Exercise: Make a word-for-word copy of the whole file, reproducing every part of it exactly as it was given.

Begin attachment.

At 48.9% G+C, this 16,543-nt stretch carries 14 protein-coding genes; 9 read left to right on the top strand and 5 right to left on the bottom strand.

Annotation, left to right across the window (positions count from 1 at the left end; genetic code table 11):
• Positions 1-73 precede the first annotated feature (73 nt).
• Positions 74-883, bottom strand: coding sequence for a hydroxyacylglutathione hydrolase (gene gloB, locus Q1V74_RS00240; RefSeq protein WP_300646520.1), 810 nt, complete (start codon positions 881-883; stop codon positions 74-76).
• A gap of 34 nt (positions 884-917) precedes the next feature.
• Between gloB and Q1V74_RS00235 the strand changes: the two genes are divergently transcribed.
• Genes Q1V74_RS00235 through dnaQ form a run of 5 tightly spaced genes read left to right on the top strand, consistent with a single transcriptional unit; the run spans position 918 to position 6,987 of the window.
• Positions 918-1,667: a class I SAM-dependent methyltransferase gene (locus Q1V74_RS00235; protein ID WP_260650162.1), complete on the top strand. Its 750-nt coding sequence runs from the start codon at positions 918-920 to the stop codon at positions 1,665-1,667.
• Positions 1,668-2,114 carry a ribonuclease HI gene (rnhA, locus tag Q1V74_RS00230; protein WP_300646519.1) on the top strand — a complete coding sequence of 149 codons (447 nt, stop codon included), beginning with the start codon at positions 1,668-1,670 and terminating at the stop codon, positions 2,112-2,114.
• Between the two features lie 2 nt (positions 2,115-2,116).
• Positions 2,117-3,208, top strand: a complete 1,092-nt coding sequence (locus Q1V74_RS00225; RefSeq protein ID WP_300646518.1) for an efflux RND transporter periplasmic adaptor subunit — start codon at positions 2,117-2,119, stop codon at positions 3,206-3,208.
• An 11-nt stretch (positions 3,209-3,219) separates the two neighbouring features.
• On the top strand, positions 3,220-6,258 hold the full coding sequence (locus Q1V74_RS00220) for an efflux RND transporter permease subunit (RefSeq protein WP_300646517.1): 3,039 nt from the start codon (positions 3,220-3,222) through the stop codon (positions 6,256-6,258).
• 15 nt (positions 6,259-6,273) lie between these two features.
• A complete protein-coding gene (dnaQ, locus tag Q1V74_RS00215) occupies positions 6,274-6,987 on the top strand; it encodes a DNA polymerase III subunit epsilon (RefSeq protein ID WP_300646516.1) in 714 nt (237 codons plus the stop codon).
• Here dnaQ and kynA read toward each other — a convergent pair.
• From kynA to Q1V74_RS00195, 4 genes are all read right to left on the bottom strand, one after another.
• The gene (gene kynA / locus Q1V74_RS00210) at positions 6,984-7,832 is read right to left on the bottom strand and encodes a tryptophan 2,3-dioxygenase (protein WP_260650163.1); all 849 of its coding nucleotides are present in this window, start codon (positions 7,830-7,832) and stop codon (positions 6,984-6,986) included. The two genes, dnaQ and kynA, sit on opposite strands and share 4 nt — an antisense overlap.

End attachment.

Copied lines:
At 48.9% G+C, this 16,543-nt stretch carries 14 protein-coding genes; 9 read left to right on the top strand and 5 right to left on the bottom strand.

Annotation, left to right across the window (positions count from 1 at the left end; genetic code table 11):
• Positions 1-73 precede the first annotated feature (73 nt).
• Positions 74-883, bottom strand: coding sequence for a hydroxyacylglutathione hydrolase (gene gloB, locus Q1V74_RS00240; RefSeq protein WP_300646520.1), 810 nt, complete (start codon positions 881-883; stop codon positions 74-76).
• A gap of 34 nt (positions 884-917) precedes the next feature.
• Between gloB and Q1V74_RS00235 the strand changes: the two genes are divergently transcribed.
• Genes Q1V74_RS00235 through dnaQ form a run of 5 tightly spaced genes read left to right on the top strand, consistent with a single transcriptional unit; the run spans position 918 to position 6,987 of the window.
• Positions 918-1,667: a class I SAM-dependent methyltransferase gene (locus Q1V74_RS00235; protein ID WP_260650162.1), complete on the top strand. Its 750-nt coding sequence runs from the start codon at positions 918-920 to the stop codon at positions 1,665-1,667.
• Positions 1,668-2,114 carry a ribonuclease HI gene (rnhA, locus tag Q1V74_RS00230; protein WP_300646519.1) on the top strand — a complete coding sequence of 149 codons (447 nt, stop codon included), beginning with the start codon at positions 1,668-1,670 and terminating at the stop codon, positions 2,112-2,114.
• Between the two features lie 2 nt (positions 2,115-2,116).
• Positions 2,117-3,208, top strand: a complete 1,092-nt coding sequence (locus Q1V74_RS00225; RefSeq protein ID WP_300646518.1) for an efflux RND transporter periplasmic adaptor subunit — start codon at positions 2,117-2,119, stop codon at positions 3,206-3,208.
• An 11-nt stretch (positions 3,209-3,219) separates the two neighbouring features.
• On the top strand, positions 3,220-6,258 hold the full coding sequence (locus Q1V74_RS00220) for an efflux RND transporter permease subunit (RefSeq protein WP_300646517.1): 3,039 nt from the start codon (positions 3,220-3,222) through the stop codon (positions 6,256-6,258).
• 15 nt (positions 6,259-6,273) lie between these two features.
• A complete protein-coding gene (dnaQ, locus tag Q1V74_RS00215) occupies positions 6,274-6,987 on the top strand; it encodes a DNA polymerase III subunit epsilon (RefSeq protein ID WP_300646516.1) in 714 nt (237 codons plus the stop codon).
• Here dnaQ and kynA read toward each other — a convergent pair.
• From kynA to Q1V74_RS00195, 4 genes are all read right to left on the bottom strand, one after another.
• The gene (gene kynA / locus Q1V74_RS00210) at positions 6,984-7,832 is read right to left on the bottom strand and encodes a tryptophan 2,3-dioxygenase (protein WP_260650163.1); all 849 of its coding nucleotides are present in this window, start codon (positions 7,830-7,832) and stop codon (positions 6,984-6,986) included. The two genes, dnaQ and kynA, sit on opposite strands and share 4 nt — an antisense overlap.